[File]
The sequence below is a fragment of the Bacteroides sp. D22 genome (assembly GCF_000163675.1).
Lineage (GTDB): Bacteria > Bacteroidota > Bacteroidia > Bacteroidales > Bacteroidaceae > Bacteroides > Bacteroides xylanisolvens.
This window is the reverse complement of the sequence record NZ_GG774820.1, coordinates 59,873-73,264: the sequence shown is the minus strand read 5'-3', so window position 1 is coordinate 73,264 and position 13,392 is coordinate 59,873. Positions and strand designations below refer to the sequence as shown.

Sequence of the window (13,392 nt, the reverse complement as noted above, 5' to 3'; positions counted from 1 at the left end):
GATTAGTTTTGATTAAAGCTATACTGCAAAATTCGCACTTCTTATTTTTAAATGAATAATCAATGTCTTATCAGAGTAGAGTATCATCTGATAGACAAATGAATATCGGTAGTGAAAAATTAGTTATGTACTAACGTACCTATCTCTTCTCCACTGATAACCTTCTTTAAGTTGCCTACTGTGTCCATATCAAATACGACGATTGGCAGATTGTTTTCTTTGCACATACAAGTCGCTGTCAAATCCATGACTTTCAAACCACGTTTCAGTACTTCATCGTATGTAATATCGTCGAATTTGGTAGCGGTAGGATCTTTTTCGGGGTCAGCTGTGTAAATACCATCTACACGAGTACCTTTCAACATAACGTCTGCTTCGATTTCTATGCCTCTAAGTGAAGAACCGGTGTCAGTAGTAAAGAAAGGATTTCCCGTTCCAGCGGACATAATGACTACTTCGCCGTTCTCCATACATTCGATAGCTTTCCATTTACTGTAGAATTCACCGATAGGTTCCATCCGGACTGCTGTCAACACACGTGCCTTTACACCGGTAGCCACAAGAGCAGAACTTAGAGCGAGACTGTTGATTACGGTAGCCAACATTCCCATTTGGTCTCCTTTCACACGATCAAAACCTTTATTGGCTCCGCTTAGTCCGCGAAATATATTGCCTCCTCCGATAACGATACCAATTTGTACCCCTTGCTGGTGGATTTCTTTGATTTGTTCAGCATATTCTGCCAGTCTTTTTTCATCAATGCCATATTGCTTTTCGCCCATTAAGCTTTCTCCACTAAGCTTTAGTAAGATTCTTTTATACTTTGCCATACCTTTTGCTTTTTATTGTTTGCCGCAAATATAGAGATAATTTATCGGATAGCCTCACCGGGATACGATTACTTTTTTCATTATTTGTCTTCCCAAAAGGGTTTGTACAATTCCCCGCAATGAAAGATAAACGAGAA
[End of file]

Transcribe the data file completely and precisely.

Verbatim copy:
The sequence below is a fragment of the Bacteroides sp. D22 genome (assembly GCF_000163675.1).
Lineage (GTDB): Bacteria > Bacteroidota > Bacteroidia > Bacteroidales > Bacteroidaceae > Bacteroides > Bacteroides xylanisolvens.
This window is the reverse complement of the sequence record NZ_GG774820.1, coordinates 59,873-73,264: the sequence shown is the minus strand read 5'-3', so window position 1 is coordinate 73,264 and position 13,392 is coordinate 59,873. Positions and strand designations below refer to the sequence as shown.

Sequence of the window (13,392 nt, the reverse complement as noted above, 5' to 3'; positions counted from 1 at the left end):
GATTAGTTTTGATTAAAGCTATACTGCAAAATTCGCACTTCTTATTTTTAAATGAATAATCAATGTCTTATCAGAGTAGAGTATCATCTGATAGACAAATGAATATCGGTAGTGAAAAATTAGTTATGTACTAACGTACCTATCTCTTCTCCACTGATAACCTTCTTTAAGTTGCCTACTGTGTCCATATCAAATACGACGATTGGCAGATTGTTTTCTTTGCACATACAAGTCGCTGTCAAATCCATGACTTTCAAACCACGTTTCAGTACTTCATCGTATGTAATATCGTCGAATTTGGTAGCGGTAGGATCTTTTTCGGGGTCAGCTGTGTAAATACCATCTACACGAGTACCTTTCAACATAACGTCTGCTTCGATTTCTATGCCTCTAAGTGAAGAACCGGTGTCAGTAGTAAAGAAAGGATTTCCCGTTCCAGCGGACATAATGACTACTTCGCCGTTCTCCATACATTCGATAGCTTTCCATTTACTGTAGAATTCACCGATAGGTTCCATCCGGACTGCTGTCAACACACGTGCCTTTACACCGGTAGCCACAAGAGCAGAACTTAGAGCGAGACTGTTGATTACGGTAGCCAACATTCCCATTTGGTCTCCTTTCACACGATCAAAACCTTTATTGGCTCCGCTTAGTCCGCGAAATATATTGCCTCCTCCGATAACGATACCAATTTGTACCCCTTGCTGGTGGATTTCTTTGATTTGTTCAGCATATTCTGCCAGTCTTTTTTCATCAATGCCATATTGCTTTTCGCCCATTAAGCTTTCTCCACTAAGCTTTAGTAAGATTCTTTTATACTTTGCCATACCTTTTGCTTTTTATTGTTTGCCGCAAATATAGAGATAATTTATCGGATAGCCTCACCGGGATACGATTACTTTTTTCATTATTTGTCTTCCCAAAAGGGTTTGTACAATTCCCCGCAATGAAAGATAAACGAGAA